Connolly's performance should have been match-winning for Nemo

Connolly's performance should have been match-winning for Nemo
Luke Connolly shoots for a point. Picture: Eóin Noonan/Sportsfile

IF it’s hard to know how exactly to make any sense of this strange county final then the bizarre period of injury-time that ended the game seems as good a place as any to start. 

The opening three quarters was notable only really for Nemo’s excellence but the game had fizzled in a bonkers last quarter that turned everything on its head. 

The Barrs had just worked incredibly hard to pull themselves back level and spent basically the entire three minutes of extra-time playing keep-ball, working possession back and over across the Nemo 45 trying to find a gap to create a match-winning chance. Nemo, out on their feet at this stage and completely unsettled by not knowing how they’d thrown away a massive lead, were just able to hang in there, pull everyone behind the ball, keep their shape and discipline and not give up that chance. 

In the end, the Barrs couldn’t find a way to win a game they hadn’t really turned up for until 40 minutes in. Nemo found a way to not lose a game it really looked like they’d won. It was that type of match.

Nemo especially will wonder how it came to that late drama because for a long spell they looked a class ahead here. 

They played with the rhythm of a team that’s been on these big occasions before, turned up with their usual movement of ball at speed and clever mixture of possession football with knowing when to kick the ball into their forwards and really did whatever they wanted all over the field for the first half especially. 

Again Luke Connolly looked the best footballer in the county, dazzling the Barrs with his ability to get on the ball and influence the game. From the throw-in his marker was in Connolly’s face. 

By the end of the first quarter Connolly had kicked a massive free, won the four or five footpasses sent his way, done a ridiculous Ronaldo-like soccer turn with the ball on the ground to get out of traffic that nobody else would have imagined trying and kicked a monster point from play out on the left wing. 

A little later Nemo were attacking on the right wing and Connolly pointed outside his man for the pass but Nemo recycled; five seconds later his second run inside was picked out and he turned and smacked a lovely curling point from the wing. A little later he broke a few tackles down the right wing again and on the run and slightly off balance picked out a wonderful crossfield ball into space for Paddy Gumley, who turned and slotted another score.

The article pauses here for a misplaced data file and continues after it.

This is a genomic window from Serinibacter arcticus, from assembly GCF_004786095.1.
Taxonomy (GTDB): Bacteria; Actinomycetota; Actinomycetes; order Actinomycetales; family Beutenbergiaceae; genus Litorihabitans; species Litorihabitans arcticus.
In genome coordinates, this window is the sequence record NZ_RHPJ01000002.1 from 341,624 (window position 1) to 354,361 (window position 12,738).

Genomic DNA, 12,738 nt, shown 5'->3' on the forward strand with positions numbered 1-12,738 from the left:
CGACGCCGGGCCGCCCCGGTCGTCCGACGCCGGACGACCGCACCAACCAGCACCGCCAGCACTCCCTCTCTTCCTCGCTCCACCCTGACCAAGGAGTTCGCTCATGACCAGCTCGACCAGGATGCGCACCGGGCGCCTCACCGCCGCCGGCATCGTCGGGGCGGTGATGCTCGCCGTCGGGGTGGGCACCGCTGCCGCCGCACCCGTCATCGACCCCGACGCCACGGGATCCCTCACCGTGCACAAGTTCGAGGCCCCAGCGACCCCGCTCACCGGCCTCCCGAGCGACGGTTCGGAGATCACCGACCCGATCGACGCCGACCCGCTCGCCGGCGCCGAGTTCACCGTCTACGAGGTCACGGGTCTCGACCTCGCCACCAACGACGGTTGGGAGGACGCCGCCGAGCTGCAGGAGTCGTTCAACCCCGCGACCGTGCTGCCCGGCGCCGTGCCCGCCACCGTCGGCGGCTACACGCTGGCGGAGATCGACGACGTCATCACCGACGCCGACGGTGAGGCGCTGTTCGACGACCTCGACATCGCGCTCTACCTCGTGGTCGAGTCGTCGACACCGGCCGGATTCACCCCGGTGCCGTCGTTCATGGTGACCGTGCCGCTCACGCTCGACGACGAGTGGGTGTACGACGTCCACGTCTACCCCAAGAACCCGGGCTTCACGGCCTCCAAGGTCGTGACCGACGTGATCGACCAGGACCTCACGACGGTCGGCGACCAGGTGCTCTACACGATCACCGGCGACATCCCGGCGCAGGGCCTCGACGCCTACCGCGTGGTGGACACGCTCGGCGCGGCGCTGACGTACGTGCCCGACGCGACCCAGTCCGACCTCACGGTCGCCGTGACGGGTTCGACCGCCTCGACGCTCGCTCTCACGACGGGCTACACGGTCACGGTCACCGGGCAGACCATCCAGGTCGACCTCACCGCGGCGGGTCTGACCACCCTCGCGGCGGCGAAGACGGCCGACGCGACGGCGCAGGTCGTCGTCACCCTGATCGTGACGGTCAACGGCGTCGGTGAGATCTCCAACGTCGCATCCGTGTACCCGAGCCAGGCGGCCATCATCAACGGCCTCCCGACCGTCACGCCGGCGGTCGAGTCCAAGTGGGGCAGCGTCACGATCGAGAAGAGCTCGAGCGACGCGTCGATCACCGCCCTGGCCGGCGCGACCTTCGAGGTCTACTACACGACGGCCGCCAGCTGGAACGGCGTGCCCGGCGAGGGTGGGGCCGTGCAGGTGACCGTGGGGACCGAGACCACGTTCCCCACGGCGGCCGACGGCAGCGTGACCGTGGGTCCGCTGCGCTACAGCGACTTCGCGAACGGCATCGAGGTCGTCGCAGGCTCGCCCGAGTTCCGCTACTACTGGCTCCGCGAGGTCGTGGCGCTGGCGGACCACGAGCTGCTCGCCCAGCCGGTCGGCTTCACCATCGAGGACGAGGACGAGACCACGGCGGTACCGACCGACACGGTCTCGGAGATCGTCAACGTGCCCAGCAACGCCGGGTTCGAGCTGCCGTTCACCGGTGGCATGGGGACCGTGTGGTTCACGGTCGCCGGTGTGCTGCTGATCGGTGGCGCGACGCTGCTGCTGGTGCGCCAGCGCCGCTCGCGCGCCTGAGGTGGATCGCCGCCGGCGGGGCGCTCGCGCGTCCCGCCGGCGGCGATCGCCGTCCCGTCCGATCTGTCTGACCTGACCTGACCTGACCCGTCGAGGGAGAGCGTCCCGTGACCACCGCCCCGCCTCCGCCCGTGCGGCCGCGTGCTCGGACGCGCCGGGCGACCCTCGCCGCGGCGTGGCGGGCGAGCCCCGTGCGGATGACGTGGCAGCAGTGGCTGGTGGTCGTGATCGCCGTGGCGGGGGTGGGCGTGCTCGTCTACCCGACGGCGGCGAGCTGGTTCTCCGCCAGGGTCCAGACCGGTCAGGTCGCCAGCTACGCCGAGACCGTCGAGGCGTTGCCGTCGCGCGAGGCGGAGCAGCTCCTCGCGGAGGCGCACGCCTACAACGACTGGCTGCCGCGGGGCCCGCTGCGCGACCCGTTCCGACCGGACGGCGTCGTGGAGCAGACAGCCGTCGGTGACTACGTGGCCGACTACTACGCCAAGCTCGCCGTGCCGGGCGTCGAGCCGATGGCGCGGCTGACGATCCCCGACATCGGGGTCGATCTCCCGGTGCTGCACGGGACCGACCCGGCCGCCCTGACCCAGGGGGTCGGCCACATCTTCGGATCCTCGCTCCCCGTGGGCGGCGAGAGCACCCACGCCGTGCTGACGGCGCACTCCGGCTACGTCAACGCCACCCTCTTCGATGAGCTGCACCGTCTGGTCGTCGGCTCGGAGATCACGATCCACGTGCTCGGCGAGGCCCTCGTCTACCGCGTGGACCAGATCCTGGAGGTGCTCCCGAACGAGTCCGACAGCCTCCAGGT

Nemo Rangers' Luke Connolly is tackled by Alan McCarthy of St Finbarr's. Picture: INPHO/Cathal Noonan
Nemo Rangers' Luke Connolly is tackled by Alan McCarthy of St Finbarr's. Picture: INPHO/Cathal Noonan

We could list all day the examples of Connolly a step ahead of everyone on the park; second-half high-point... a tough ball win from a kicked pass, a snappy turn and then leaving four Barrs players for dead with speed before moving the ball on. 

It really ought to have been a match-winning performance. 

Colin O’Brien kicked a couple of lovely points on the run and Barry O’Driscoll cut inside on his left for two great scores. Tomás Ó Sé used possession as well as anyone. 

Nemo owned the place with lovely fluent football where they were always able to find a free man and create a chance and it looked for all the world like one of those occasions where the coming team never showed up and we all go home declaring a Nemo masterclass.

And then, slowly the pattern of the game altered. 

Barrs upped the collision rate around the field, closed off those spaces so Nemo weren’t allowed pick out simple passes or move up the field without being tackled and the last 20 minutes was played largely in Nemo’s half as they just couldn’t find a free man or a way out. The Barrs started to turnover ball time and again and engaged the crowd at last. 

Ian Maguire (whose runs down the centre had pretty much been Barrs only successful route for the first half) started dominating kick-outs and broken ball. 

Barr’s started to find gaps around Nemo’s middle third and ran into them for scores, down the right side of the pitch especially, as Colin Lyons came forward from half-back for two points in the second half, Denis O’Brien kicked another from the same wing. 

Stephen Sherlock hadn’t really found his kicking range at all from play (he dropped a few shots short in the first half) and yet he was alive and bright and courageous enough in that last 10 minutes to find the space to kick two really important points. 

Barrs owned the ball, ran hard, committed everything to every challenge. Sam Ryan made a brilliant last-gasp tackle just when Nemo looked on the verge of finding that match-winning goal and Barr’s had the composure and momentum to work the levelling score. Just not enough in the end for the winning one and as always the dynamic of a draw won’t be known till the replay. 

Nemo will feel they had the game won and won’t surely be as sloppy in that position again. 

The Barrs will feel they can’t be as flat again as they were in the opening half and will take something from being able to grind out control of a game that looked beyond that. 

Something for everyone to take in the end but we’re still missing a winner.

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